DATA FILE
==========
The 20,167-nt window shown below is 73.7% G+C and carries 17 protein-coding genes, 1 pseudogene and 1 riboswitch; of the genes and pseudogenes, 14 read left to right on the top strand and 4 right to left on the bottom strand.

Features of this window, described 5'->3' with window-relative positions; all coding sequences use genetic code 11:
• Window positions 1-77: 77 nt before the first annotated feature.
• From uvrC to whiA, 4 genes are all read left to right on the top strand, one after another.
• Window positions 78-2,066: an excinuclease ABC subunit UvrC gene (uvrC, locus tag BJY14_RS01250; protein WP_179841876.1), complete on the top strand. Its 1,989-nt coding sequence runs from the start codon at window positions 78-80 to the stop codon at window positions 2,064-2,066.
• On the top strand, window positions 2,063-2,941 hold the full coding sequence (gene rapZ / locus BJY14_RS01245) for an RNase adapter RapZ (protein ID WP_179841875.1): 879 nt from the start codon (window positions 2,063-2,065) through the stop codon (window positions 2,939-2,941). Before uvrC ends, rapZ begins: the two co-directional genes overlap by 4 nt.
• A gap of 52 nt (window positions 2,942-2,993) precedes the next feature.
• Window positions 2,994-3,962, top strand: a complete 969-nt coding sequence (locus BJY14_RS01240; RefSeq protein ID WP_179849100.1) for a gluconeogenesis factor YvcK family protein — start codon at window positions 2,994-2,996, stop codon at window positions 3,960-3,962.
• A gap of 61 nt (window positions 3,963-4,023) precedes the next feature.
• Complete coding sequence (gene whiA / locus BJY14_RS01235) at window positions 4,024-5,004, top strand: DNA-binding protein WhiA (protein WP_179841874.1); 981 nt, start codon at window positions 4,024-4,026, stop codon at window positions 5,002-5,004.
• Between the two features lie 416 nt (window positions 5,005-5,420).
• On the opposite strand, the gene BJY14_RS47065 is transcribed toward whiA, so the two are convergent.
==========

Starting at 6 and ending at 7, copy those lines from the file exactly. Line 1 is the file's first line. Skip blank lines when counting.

• On the top strand, window positions 2,063-2,941 hold the full coding sequence (gene rapZ / locus BJY14_RS01245) for an RNase adapter RapZ (protein ID WP_179841875.1): 879 nt from the start codon (window positions 2,063-2,065) through the stop codon (window positions 2,939-2,941). Before uvrC ends, rapZ begins: the two co-directional genes overlap by 4 nt.
• A gap of 52 nt (window positions 2,942-2,993) precedes the next feature.